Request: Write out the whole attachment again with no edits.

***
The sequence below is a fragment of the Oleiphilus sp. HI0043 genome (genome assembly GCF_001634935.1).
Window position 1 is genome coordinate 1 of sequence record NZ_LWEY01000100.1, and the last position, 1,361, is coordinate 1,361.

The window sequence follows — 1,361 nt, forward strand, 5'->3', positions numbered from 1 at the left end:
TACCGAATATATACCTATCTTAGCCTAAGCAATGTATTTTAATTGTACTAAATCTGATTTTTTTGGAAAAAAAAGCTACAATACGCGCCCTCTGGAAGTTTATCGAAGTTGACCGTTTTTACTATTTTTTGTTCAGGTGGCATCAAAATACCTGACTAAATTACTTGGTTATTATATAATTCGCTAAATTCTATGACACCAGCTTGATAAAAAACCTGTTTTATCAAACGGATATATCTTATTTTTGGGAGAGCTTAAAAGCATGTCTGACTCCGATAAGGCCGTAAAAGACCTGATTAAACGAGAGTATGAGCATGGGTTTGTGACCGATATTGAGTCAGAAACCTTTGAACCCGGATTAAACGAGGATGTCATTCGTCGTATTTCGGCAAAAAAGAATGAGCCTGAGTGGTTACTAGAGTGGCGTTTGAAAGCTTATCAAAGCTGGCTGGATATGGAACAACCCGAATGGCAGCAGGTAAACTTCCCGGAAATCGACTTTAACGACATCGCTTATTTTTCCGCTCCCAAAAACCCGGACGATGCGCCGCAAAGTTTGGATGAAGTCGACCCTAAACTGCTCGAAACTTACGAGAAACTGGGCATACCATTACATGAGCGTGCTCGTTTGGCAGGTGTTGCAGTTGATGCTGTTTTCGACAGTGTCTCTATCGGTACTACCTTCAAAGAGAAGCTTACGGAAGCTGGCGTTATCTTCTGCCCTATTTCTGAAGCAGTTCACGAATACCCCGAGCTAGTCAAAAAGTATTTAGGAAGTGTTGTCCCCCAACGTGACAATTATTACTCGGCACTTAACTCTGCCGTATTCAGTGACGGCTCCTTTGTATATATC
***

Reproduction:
The sequence below is a fragment of the Oleiphilus sp. HI0043 genome (genome assembly GCF_001634935.1).
Window position 1 is genome coordinate 1 of sequence record NZ_LWEY01000100.1, and the last position, 1,361, is coordinate 1,361.

The window sequence follows — 1,361 nt, forward strand, 5'->3', positions numbered from 1 at the left end:
TACCGAATATATACCTATCTTAGCCTAAGCAATGTATTTTAATTGTACTAAATCTGATTTTTTTGGAAAAAAAAGCTACAATACGCGCCCTCTGGAAGTTTATCGAAGTTGACCGTTTTTACTATTTTTTGTTCAGGTGGCATCAAAATACCTGACTAAATTACTTGGTTATTATATAATTCGCTAAATTCTATGACACCAGCTTGATAAAAAACCTGTTTTATCAAACGGATATATCTTATTTTTGGGAGAGCTTAAAAGCATGTCTGACTCCGATAAGGCCGTAAAAGACCTGATTAAACGAGAGTATGAGCATGGGTTTGTGACCGATATTGAGTCAGAAACCTTTGAACCCGGATTAAACGAGGATGTCATTCGTCGTATTTCGGCAAAAAAGAATGAGCCTGAGTGGTTACTAGAGTGGCGTTTGAAAGCTTATCAAAGCTGGCTGGATATGGAACAACCCGAATGGCAGCAGGTAAACTTCCCGGAAATCGACTTTAACGACATCGCTTATTTTTCCGCTCCCAAAAACCCGGACGATGCGCCGCAAAGTTTGGATGAAGTCGACCCTAAACTGCTCGAAACTTACGAGAAACTGGGCATACCATTACATGAGCGTGCTCGTTTGGCAGGTGTTGCAGTTGATGCTGTTTTCGACAGTGTCTCTATCGGTACTACCTTCAAAGAGAAGCTTACGGAAGCTGGCGTTATCTTCTGCCCTATTTCTGAAGCAGTTCACGAATACCCCGAGCTAGTCAAAAAGTATTTAGGAAGTGTTGTCCCCCAACGTGACAATTATTACTCGGCACTTAACTCTGCCGTATTCAGTGACGGCTCCTTTGTATATATC